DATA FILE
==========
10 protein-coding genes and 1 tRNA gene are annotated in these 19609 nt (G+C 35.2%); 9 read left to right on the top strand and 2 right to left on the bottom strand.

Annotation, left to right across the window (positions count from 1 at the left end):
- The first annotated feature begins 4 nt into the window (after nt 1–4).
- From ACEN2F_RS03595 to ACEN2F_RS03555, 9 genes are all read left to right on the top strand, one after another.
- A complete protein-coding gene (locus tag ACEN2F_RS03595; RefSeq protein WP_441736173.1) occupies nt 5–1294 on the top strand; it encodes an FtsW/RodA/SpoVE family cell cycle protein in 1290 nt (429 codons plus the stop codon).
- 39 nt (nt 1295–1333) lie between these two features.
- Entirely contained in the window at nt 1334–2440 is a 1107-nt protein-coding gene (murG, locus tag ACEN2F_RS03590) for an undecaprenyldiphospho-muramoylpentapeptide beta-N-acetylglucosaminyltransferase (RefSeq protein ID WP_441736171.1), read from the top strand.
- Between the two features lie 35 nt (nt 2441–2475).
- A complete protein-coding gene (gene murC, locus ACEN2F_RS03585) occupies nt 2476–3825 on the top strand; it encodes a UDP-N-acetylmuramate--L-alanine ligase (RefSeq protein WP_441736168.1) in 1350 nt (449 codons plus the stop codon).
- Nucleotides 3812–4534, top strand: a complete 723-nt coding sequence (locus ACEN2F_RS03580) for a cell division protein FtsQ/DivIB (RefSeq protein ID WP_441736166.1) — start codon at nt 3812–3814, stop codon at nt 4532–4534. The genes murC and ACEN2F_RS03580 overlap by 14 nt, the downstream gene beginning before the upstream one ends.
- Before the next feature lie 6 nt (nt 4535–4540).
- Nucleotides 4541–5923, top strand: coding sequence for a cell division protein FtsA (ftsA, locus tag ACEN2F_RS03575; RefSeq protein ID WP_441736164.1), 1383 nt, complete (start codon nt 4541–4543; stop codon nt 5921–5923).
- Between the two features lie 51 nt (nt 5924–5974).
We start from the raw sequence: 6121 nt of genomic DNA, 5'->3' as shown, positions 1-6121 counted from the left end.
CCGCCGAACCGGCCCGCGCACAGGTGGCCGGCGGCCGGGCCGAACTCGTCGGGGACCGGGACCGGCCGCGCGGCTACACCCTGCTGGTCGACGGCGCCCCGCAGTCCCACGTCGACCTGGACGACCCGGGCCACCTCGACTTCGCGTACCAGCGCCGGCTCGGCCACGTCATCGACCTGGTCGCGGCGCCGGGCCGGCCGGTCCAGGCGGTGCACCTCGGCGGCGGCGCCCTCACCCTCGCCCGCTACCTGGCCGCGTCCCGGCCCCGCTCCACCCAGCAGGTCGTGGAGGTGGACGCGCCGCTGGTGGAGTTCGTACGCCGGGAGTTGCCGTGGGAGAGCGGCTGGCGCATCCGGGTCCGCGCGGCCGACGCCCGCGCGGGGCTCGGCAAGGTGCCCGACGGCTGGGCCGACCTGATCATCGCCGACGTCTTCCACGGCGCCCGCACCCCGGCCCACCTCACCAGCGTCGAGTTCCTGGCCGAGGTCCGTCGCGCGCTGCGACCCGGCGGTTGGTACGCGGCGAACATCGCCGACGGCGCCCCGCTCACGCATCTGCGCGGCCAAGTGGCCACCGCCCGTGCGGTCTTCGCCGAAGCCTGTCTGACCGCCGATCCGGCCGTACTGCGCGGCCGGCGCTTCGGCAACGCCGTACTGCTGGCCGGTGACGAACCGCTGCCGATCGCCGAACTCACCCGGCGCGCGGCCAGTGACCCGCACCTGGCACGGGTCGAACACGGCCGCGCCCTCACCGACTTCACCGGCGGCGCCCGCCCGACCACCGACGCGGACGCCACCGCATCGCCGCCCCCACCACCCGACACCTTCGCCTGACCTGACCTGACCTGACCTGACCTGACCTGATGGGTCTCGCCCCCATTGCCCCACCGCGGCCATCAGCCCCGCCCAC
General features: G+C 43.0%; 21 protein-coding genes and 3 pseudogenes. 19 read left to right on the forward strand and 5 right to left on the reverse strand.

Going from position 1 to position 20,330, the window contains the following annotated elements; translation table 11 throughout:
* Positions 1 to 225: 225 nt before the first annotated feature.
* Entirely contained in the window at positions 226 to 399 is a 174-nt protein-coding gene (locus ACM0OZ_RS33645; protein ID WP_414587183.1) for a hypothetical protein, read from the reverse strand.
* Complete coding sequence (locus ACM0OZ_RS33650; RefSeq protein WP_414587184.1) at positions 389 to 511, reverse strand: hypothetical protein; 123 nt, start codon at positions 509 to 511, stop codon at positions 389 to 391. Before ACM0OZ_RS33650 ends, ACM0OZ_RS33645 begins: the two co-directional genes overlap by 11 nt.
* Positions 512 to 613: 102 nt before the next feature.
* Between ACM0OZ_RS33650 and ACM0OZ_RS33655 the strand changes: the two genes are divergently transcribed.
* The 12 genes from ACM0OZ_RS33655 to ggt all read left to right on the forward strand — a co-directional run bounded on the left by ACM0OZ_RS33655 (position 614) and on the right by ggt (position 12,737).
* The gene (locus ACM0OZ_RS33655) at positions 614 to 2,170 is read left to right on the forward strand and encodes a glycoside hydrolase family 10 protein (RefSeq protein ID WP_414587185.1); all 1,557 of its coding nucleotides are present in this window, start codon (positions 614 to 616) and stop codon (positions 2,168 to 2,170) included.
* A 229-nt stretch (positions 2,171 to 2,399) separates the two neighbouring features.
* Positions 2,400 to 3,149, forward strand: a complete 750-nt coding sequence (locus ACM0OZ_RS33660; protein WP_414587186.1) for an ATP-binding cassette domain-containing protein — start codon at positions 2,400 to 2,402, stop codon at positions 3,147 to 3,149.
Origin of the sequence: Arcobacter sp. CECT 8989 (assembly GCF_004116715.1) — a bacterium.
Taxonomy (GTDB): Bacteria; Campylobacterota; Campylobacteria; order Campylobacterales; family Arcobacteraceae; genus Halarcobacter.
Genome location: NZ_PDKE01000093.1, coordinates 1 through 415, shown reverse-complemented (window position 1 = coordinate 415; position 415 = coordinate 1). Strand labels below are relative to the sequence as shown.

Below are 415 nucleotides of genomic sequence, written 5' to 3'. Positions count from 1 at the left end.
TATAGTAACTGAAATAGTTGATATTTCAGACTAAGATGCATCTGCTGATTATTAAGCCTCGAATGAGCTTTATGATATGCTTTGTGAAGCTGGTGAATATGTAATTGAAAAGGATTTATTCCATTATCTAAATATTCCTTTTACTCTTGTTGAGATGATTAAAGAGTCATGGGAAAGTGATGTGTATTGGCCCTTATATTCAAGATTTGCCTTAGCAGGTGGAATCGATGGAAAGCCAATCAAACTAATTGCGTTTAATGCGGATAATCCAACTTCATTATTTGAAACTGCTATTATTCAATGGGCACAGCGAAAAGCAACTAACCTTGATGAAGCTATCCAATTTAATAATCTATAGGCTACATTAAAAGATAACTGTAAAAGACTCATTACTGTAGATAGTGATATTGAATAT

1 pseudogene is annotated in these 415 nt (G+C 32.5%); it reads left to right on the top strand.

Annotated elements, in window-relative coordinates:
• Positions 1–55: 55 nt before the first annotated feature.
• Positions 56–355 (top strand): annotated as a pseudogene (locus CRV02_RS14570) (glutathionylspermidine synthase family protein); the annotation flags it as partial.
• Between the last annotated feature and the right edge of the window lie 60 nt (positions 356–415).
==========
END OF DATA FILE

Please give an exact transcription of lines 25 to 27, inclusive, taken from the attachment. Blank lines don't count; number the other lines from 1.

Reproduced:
* A 229-nt stretch (positions 2,171 to 2,399) separates the two neighbouring features.
* Positions 2,400 to 3,149, forward strand: a complete 750-nt coding sequence (locus ACM0OZ_RS33660; protein WP_414587186.1) for an ATP-binding cassette domain-containing protein — start codon at positions 2,400 to 2,402, stop codon at positions 3,147 to 3,149.
Origin of the sequence: Arcobacter sp. CECT 8989 (assembly GCF_004116715.1) — a bacterium.